For foodies, the Fresno Food Expo is a sneak peek at what could be the next buzzworthy local food.
The foods sampled at the expo at the Fresno Convention & Entertainment Center on Thursday could end up in a cocktail at your favorite restaurant, on the shelves at Save Mart or in a fruit bar bought at Starbucks.
The show, in its seventh year, is a chance for the more than 140 food producers in the eight-county San Joaquin Valley to pitch their products to buyers. About 650 local, national and international buyers attended, including Costo, local restaurants, companies that export food to Asia and buyers representing 1,000 85C Bakery Cafes around the world, for example.
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Tioga-Sequoia Brewing Co.’s Half Dome California Wheat made with stone fruit was basking in the spotlight Thursday.
The Fresno brewery debuted the revamped wheat beer recipe in April using Wawona peaches. It’s already in BevMo!, Total Wine & More and local stores. It is also on tap at 100 local bars and restaurants, said Tioga-Sequoia president Michael Cruz.
The beer is about to overtake Blue Moon as the No. 1 wheat beer on tap locally, he said. The brewery has attended the expo for years and workers were marketing the beer to even more potential customers at the show.
“This could be our national brand if it keeps growing at the pace it is,” Cruz said. “I think it’s the future of our company.”
In contrast, Full Circle Brewing Co. was attending the expo for the first time. The downtown Fresno brewery was marketing cans with plastic tops of its Cluster Fuggle Cream Ale and CryoJuice, a northeastern IPA with a mellow flavor.
“A lot of people who say ‘I don’t like IPAs’ end up liking that one,” Arthur Moye said of the hazy IPA.
Moye was excited that two exporters, restaurants and a Costco representative had chatted with him during the show.
Nearly 20 nut producers were sampling products Thursday, more than last year. Makes sense since there are so many nut growers in the San Joaquin Valley. Samples of almond butters, flavored nuts and trail mixes were a common sight.
But a few were marketing something different – like beer brittle.
Jasper Specialty Foods in Newman, north of Los Banos, partnered with Dust Bowl Brewing in Turlock to create Taco Truck almond beer brittle.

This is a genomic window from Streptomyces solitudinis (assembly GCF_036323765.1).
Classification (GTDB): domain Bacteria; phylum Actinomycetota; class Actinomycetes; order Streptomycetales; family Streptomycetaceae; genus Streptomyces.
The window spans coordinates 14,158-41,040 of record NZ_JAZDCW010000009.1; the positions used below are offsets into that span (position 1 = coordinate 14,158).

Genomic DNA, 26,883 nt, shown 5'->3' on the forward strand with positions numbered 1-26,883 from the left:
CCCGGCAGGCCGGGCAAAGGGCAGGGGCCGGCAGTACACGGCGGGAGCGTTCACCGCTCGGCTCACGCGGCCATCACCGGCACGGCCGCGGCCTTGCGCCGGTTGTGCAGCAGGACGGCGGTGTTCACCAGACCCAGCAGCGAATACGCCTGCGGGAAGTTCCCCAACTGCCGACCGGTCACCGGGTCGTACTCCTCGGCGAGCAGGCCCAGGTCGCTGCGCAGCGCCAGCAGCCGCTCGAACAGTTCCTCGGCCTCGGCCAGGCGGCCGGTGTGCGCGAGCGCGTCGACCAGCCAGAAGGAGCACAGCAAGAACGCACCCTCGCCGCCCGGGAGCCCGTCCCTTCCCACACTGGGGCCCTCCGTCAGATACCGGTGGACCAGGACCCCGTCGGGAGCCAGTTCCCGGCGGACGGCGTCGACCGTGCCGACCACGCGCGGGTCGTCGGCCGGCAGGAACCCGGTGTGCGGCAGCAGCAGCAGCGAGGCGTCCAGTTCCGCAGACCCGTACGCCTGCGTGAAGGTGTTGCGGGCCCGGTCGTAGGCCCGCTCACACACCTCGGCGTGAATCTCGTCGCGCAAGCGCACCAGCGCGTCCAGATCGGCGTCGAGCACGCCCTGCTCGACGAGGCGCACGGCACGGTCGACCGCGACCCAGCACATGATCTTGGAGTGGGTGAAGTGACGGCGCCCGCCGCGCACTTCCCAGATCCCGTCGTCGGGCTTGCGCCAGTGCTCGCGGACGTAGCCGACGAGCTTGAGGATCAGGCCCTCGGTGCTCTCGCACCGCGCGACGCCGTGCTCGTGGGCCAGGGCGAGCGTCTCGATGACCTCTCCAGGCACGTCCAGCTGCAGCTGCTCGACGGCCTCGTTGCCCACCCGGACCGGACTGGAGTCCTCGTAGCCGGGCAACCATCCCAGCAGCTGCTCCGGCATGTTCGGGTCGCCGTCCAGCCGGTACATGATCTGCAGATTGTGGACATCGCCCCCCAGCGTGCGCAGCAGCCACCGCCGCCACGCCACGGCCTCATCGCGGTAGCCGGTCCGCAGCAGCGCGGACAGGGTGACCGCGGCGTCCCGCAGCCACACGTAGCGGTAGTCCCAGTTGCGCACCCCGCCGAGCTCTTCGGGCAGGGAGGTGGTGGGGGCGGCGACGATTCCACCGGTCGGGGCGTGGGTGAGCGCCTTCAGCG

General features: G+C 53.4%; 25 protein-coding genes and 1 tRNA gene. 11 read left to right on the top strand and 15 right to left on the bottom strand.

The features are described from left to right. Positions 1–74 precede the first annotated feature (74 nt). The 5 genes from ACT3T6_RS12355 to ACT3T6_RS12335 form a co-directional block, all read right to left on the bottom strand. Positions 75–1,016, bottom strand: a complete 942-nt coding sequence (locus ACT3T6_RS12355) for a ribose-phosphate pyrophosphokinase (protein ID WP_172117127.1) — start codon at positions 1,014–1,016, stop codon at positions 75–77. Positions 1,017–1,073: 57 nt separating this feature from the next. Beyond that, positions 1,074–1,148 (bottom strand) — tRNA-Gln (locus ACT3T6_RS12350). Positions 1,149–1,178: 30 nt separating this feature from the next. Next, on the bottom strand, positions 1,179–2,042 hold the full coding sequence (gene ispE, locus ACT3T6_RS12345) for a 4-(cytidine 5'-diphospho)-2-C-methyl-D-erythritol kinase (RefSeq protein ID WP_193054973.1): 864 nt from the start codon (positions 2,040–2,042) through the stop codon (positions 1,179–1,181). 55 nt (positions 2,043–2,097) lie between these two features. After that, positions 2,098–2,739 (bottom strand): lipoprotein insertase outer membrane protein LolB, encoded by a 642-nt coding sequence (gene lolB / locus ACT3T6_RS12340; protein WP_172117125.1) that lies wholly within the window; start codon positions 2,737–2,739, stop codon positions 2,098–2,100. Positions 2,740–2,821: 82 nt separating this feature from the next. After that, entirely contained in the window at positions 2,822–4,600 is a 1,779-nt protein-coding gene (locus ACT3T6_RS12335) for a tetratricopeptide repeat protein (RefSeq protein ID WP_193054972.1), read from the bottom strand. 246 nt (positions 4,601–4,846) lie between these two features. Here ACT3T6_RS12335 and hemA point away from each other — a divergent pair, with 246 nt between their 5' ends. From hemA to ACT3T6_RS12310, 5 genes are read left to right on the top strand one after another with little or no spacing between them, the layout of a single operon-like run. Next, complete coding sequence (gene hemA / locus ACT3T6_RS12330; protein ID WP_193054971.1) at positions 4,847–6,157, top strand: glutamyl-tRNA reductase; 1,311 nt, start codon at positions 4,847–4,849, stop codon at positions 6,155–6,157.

“It uses our almonds and their beer,” said Jasper’s Harley Brinkman. “My boss is good friends with the owners of Dust Bowl. He said, ‘Let’s put beer in the brittle.’”
Brinkman had already created an almond brittle recipe and decided to add beer-infused salt to the top. One flavor features amber beer with chile verde salt and another has a lager and lime salt. The brittles’ labels echo the design of Dust Bowl’s beer labels.
It can be purchased at Dust Bowl Brewing and Stewart & Jasper stores in Patterson, Modesto, Newman and Monterey.
A pair of buyers representing 1,000 85C Bakery Cafes around the world said they already planned to buy from companies they met Thursday. They had their eye on raisins and nuts that could be baked into pastries.
“Of course, definitely,” Lea Lee of 85C said. “We’re going to buy it from them. We drove four hours to come here.” The company’s U.S. headquarters are in Los Angeles.
Many restaurant owners scoured the expo for new ingredients to use in food and cocktails. Others participated in a competition at Expolicious, the public portion of the show. They created dishes using local ingredients at the show.
But one restaurateur had something different in mind. Chenchula Sudana and her family own Brahma Bull, the popular Indian restaurant on West Shaw Avenue in Fresno. Not many people know that the family has a catering business, too. Sudana said her mother’s secret sauces inspire customers from San Francisco to Los Angeles to hire them.
Thursday she met several people who could help with packaging and other steps if they sold their own products.
“Apparently there’s no Indian food like ours,” she said. “Imagine if we packaged some of those sauces and chutneys and sold it.”